Their children are on the local school soccer team. They serve on the Parent-Teacher Association. Their neighbors admire them and want them to stay. Yet because of a bureaucratic dispute between the city and the suburbs, Friday will be the last day that 17 formerly-homeless mothers and their families are allowed to call the Vine City neighborhood of Atlanta home.
The decision by Fulton County, GA officials to relocate these families would seem to run exactly counter to the purpose of the federally-funded permanent supportive housing program that put Natasha Jones and her son in their cramped but tidy apartment a few blocks from the stadium where the Atlanta Falcons play football on autumn Sundays. But because a county and city that once worked together closely are now at odds over how to tackle homelessness, dozens of once-marginalized people are about to be uprooted.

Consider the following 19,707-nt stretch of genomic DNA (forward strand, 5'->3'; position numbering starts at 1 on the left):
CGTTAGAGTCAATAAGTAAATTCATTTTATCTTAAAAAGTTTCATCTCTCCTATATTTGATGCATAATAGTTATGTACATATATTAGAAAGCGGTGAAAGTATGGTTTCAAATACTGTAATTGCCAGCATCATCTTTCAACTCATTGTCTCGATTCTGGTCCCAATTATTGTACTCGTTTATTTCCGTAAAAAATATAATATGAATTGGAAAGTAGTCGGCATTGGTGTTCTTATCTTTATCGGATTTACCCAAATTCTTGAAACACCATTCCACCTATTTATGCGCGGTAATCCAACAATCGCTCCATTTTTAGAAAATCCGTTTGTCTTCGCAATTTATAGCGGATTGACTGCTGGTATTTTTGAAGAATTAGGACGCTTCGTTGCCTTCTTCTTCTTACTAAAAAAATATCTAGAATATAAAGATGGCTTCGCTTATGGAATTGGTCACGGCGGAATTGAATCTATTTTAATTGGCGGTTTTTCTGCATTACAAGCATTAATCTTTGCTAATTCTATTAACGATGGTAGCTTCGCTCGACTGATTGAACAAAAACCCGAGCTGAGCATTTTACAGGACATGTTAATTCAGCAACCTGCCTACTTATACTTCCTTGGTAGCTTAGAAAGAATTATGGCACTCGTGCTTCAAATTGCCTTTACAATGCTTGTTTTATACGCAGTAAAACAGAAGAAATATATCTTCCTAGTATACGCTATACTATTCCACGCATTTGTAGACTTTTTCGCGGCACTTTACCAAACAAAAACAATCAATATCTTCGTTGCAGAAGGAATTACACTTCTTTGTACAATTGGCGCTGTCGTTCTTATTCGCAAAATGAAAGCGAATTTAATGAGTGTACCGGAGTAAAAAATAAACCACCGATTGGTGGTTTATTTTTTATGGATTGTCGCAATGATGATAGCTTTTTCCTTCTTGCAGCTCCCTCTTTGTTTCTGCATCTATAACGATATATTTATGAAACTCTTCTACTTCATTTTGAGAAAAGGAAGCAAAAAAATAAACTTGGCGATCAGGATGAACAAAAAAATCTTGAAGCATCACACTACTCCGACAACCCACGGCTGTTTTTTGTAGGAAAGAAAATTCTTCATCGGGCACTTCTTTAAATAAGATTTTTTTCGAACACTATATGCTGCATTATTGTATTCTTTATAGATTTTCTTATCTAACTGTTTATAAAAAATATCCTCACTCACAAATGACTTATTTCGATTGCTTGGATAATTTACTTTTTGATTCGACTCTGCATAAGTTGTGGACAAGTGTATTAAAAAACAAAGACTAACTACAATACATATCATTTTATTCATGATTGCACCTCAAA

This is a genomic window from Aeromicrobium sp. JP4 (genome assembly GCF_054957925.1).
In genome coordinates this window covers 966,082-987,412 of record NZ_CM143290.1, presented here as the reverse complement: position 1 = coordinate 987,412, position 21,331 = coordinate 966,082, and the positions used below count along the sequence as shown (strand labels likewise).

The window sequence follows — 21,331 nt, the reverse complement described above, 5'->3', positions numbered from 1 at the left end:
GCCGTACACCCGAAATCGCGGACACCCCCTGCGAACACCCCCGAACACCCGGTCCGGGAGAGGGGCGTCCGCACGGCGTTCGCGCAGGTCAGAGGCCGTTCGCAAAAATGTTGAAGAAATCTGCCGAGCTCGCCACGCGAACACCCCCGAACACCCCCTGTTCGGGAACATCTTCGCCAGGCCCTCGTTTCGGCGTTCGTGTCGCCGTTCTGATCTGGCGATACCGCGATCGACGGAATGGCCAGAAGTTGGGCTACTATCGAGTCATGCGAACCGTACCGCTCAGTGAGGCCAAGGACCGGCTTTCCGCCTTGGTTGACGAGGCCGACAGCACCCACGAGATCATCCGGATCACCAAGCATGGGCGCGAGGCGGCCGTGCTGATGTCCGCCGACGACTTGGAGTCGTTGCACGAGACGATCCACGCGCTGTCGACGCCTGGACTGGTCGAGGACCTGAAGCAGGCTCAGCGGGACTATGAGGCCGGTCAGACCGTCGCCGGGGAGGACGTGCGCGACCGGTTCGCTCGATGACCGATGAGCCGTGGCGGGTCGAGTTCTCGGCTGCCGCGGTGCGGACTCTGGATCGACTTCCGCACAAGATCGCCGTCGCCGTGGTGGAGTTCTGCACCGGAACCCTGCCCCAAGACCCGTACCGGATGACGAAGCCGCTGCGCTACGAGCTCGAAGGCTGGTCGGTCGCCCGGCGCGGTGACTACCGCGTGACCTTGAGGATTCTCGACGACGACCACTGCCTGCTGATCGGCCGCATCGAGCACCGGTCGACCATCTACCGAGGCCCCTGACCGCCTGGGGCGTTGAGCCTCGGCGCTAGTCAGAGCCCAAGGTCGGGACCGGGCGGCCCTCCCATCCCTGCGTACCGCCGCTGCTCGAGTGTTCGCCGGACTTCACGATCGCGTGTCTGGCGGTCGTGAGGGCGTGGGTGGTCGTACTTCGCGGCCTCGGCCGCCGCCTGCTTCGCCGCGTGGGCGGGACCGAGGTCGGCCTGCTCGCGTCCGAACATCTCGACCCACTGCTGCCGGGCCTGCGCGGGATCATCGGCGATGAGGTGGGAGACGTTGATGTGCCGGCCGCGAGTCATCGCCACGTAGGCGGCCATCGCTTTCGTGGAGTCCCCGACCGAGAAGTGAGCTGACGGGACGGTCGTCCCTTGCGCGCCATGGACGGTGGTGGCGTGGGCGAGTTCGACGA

“One night they came out on their vans and started passing out a letter saying that the program was moving because of maintenance issues,” said Jones, one of 17 Vine City moms who posted a petition through Occupy Our Homes to fight the move. “They stood inside my home and told me, you deserve to be living in a neighborhood you can be proud of.” But Jones and her friends are proud of the lives they’ve made in Vine City. “I’ve been here since July, but this program is two years old. One of them is the PTA president for her child’s school, another two are officers on the PTA. You have people who are very involved in the community,” Jones said. “We are definitely woven into the fabric of the community.”
We are definitely woven into the fabric of the community.